File this one under “never install any operating system until the alpha geeks play with it for six months after launch to fix the crippling bugs”.
Installing the shiny new MacOS X Leopard on to the less shiny old iBook that I have kicking about as, egregiously enough, a spare laptop (oh! Such wanton excess! Swiftly, to the vomitorium!) would seem to go without a merest hint of a hitch. After slapping the disk in the drive, setting the thing running then forgetting about it for a while, it’s drops one off to the updated Desktop including its really stupid looking new reflect-o-dock and mildly retarded transparent menu bar. Also, whoever came up with the idea of Stacks assuming the icon of the last file to be dropped into the folder needs to be brutally cudgled until they have been suitably chastised.
These, however are mostly eye candy related issues. Of more pressing concern was connecting up to the Network Attached Storage box containing a 750GB drive largely full of music files. Mmmmm. Music. Off we go, connect to server, enter the NAS’s address (192.168.0.2, IP fans!). Act slightly puzzled by a new login option that seems insistent on logging in with a name/password, which doesn’t exist as an option on my NAS, or as a guest. Well, guest seems like the better option. Click!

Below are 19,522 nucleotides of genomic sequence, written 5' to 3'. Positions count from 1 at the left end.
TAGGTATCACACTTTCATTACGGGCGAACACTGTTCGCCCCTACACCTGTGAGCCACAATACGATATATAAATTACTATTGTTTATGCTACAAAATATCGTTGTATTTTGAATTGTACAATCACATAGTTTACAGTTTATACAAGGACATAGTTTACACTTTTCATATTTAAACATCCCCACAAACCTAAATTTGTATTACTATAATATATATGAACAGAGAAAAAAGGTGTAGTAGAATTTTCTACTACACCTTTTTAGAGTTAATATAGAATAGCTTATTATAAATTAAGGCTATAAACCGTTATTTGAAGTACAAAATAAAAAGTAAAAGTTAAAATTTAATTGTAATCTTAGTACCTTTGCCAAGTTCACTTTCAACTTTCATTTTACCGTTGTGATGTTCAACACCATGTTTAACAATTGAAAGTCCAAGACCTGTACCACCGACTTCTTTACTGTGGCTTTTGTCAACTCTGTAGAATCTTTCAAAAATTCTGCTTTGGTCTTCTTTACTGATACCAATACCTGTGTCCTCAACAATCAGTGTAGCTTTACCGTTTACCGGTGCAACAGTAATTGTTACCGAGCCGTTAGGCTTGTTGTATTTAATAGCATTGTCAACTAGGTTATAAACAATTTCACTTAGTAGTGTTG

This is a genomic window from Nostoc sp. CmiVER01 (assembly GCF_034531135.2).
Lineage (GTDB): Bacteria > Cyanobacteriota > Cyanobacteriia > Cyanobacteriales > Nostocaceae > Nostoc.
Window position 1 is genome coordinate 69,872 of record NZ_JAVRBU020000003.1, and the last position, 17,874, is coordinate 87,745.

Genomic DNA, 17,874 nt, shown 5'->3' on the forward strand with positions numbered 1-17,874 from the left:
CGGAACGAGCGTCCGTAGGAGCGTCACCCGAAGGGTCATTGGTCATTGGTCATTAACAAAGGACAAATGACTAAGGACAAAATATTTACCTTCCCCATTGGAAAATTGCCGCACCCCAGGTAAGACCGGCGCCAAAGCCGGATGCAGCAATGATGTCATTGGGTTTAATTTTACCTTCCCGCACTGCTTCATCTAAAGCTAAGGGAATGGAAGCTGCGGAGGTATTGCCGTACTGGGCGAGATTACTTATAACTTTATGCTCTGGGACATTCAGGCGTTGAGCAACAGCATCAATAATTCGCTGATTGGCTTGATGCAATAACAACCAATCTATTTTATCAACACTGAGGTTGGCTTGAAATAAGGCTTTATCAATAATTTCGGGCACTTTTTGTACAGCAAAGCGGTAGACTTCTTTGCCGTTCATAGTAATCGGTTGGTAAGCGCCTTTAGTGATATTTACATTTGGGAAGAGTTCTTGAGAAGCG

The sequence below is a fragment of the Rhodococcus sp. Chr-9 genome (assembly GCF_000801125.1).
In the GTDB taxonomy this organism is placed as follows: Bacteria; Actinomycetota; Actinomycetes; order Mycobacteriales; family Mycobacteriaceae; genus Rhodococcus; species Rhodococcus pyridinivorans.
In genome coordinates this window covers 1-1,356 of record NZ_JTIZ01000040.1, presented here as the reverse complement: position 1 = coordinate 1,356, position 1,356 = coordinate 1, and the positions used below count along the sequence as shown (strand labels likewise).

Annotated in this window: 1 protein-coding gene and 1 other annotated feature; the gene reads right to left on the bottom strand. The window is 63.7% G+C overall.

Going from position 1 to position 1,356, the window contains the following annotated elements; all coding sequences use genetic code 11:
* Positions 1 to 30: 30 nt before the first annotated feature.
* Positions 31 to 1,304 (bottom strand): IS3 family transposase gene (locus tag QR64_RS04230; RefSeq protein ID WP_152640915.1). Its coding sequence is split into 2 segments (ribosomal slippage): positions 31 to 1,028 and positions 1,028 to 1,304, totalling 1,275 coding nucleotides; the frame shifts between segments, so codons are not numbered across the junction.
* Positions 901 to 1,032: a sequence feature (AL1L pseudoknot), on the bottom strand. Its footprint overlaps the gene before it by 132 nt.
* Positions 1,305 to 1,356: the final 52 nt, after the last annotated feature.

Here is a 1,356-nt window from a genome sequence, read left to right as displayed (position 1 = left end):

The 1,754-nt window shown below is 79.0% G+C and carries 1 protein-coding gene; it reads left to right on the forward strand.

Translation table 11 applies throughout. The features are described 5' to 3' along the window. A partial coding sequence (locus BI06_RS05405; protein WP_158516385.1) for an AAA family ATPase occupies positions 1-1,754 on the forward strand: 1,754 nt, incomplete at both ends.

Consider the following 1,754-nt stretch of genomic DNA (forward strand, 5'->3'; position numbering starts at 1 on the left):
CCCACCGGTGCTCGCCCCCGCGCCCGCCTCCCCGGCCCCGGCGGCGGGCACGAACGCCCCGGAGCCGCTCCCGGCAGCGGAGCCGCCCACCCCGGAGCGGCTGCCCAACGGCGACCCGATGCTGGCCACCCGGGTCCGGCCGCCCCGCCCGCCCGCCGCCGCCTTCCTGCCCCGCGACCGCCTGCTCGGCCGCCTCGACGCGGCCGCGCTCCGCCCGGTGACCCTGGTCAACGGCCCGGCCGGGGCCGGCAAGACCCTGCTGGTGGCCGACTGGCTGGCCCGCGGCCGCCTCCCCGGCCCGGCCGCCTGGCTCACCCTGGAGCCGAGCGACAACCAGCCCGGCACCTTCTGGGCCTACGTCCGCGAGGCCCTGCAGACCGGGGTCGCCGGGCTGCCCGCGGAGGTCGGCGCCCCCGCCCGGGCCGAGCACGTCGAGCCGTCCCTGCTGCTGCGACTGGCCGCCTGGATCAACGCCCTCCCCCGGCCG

If you answered b) The system crashes like a total feckin’ Colin, congratulations! You win the respect of your peers, should you have any.
Days of alternately changing every vaguely related setting possible and hitting it with a hammer have yielded the vast improvement of it now simply not connecting, rather than seizing up so badly it has to be powered down. Awesome.It’s always a brave move for a company to change their business model. While it might be a laudable example of chutzpah, changing from “it just works” to “it doesn’t work” might not be the crowd pleaser Apple were apparently expecting.
Edit: 12th Feb 2008: The 10.5.2 update seems to have fixed pretty much all of the above. Huzzah! Only took four months!